President Muhammadu Buhari has said in an article he penned in the Financial Times of London, that with the United States pullout from Afghanistan and the subsequent fall of Kabul to the Taliban, that Africa has automatically become the new frontline of terror and global militancy.

He, stated that for Africa to defeat the growing terrorism on its soil, it would require more than the United States military aid but the entire world coming together for its sake.

Buhari, who also believed that the outbreak of Covid-19 pandemic, had provided some form of oxygen for insurgents to sustain their hostilities globally, reiterated that, “Africa’s fight against terror is the world’s fight.”
In the article he expressed optimism that Africa would defeat the terrorist, “one highway, one rail link — and one job — at a time.”

Coincidentally, the day the article was published, (yesterday) by the FT, was the day Kabul, the capital of Afghanistan, the global hub of America’s terror war, fall to the Taliban.

His words: “Though some believe the war on terror winds down with the US departure from Afghanistan, the threat it was supposed to address burns fiercely on my continent. Africa is the new frontline of global militancy. Yet few expect the outlay expended here to be as great as in Afghanistan. The fight against terrorism begun under the George W. Bush administration was never truly global.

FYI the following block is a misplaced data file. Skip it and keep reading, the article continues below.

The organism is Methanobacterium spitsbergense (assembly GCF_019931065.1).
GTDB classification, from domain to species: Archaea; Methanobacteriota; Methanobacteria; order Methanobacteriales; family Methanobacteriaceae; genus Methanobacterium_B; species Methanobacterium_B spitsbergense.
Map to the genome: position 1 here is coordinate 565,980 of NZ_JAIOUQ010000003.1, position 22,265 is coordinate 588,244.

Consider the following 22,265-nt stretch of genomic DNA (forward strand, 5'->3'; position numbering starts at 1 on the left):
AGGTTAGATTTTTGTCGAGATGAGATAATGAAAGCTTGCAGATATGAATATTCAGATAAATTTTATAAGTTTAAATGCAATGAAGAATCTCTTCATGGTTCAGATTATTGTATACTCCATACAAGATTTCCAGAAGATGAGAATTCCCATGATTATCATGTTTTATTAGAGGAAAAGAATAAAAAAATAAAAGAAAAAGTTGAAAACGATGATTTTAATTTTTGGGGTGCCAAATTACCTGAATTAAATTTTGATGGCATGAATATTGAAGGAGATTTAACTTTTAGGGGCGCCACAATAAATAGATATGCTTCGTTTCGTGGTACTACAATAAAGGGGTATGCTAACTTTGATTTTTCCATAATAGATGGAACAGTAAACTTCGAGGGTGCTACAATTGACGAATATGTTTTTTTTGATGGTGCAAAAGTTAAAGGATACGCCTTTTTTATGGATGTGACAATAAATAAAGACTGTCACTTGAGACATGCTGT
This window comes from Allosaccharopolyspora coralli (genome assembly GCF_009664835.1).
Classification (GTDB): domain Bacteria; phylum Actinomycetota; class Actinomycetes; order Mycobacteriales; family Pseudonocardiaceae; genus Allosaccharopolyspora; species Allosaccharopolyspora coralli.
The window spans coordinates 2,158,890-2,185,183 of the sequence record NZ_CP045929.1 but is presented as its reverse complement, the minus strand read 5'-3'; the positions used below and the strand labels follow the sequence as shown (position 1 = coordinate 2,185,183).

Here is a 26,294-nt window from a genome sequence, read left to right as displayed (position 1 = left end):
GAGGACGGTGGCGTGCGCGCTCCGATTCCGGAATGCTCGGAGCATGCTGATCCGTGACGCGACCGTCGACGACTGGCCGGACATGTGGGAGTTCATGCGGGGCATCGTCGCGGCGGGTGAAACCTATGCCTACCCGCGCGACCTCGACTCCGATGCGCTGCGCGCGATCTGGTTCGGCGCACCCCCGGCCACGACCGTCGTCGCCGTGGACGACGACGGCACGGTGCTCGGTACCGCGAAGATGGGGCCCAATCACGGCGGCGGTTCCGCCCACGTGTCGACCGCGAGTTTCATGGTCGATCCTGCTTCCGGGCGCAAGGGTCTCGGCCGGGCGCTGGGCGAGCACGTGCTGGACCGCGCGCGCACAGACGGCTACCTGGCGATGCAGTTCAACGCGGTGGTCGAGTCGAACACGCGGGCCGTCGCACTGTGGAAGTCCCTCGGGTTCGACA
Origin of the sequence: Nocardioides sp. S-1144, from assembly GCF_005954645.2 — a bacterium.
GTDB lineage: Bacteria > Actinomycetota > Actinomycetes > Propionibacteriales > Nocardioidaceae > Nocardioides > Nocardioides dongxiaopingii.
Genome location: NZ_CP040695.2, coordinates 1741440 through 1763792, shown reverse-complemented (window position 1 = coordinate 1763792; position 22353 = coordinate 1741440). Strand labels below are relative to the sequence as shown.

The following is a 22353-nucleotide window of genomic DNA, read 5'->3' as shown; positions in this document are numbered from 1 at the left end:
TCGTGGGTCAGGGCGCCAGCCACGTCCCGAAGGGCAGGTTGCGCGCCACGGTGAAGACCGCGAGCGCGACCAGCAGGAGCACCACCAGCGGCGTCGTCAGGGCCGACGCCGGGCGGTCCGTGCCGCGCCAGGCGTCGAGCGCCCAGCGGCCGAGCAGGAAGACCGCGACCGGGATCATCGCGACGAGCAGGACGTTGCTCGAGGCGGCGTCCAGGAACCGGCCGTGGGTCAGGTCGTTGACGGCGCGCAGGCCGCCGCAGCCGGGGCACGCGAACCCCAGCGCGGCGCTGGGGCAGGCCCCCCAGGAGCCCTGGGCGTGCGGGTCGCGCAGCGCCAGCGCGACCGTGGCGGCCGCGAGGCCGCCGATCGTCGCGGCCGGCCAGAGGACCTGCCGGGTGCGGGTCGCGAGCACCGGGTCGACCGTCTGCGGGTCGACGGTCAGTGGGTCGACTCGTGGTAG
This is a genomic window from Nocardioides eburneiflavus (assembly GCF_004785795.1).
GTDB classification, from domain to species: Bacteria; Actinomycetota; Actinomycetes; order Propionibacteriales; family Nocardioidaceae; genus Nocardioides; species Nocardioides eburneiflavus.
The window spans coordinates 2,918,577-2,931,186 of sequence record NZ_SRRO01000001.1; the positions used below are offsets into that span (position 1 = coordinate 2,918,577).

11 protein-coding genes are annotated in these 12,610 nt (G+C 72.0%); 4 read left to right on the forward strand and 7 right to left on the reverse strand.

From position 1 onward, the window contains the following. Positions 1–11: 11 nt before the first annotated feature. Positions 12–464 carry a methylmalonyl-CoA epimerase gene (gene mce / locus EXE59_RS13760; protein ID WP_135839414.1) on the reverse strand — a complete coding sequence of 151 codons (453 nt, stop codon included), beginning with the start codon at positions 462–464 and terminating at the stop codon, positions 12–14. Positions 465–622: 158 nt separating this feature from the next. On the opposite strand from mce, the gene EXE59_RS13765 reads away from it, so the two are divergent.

“Despite rising attacks across Africa in the past decade, international assistance has not followed in step. Mozambique is merely the latest African state in danger from terrorism.

“The Sahel remains vulnerable to Boko Haram, 20 years after its formation, and other radical groups. Somalia is in its second decade fighting the equally extreme al-Shabaab. Many African nations are submerged under the weight of insurgency,” he added.

Furthermore, Buhari noted that the Sahel remained vulnerable to Boko Haram, 20 years after the sect’s formation and other radical groups.

He pointed out that Somalia was in its second decade fighting the equally extreme al-Shabaab, just as many African nations have been submerged under the weight of insurgency.

“As Africans, we face our day of reckoning just as some sense the west is losing its will for the fight. It is true that some of our western allies are bruised by their Middle Eastern and Afghan experiences.

“Others face domestic pressures after the pandemic. Africa was not then, and even less now, their priority,” Buhari added.
However, he said the threat could not be ignored, saying the Covid-19 had been like oxygen for terrorism, allowing it to gain in strength while the world was preoccupied.

While calling for global action, he warned that sooner or later, the reverberations would be felt beyond Africa.

If extremist groups were able to hold territory, it could inspire disillusioned people living in the west to commit heinous acts of terror in their own countries, he stressed.

The president pointed out that the self-proclaimed caliphate of Daesh in Iraq and Syria fulfilled that propaganda function, boosting transcontinental recruitment.

“We must not complacently assume that military means alone can defeat the terrorists. If Afghanistan has taught us a lesson, it is that although sheer force can blunt terror, its removal can cause the threat to return.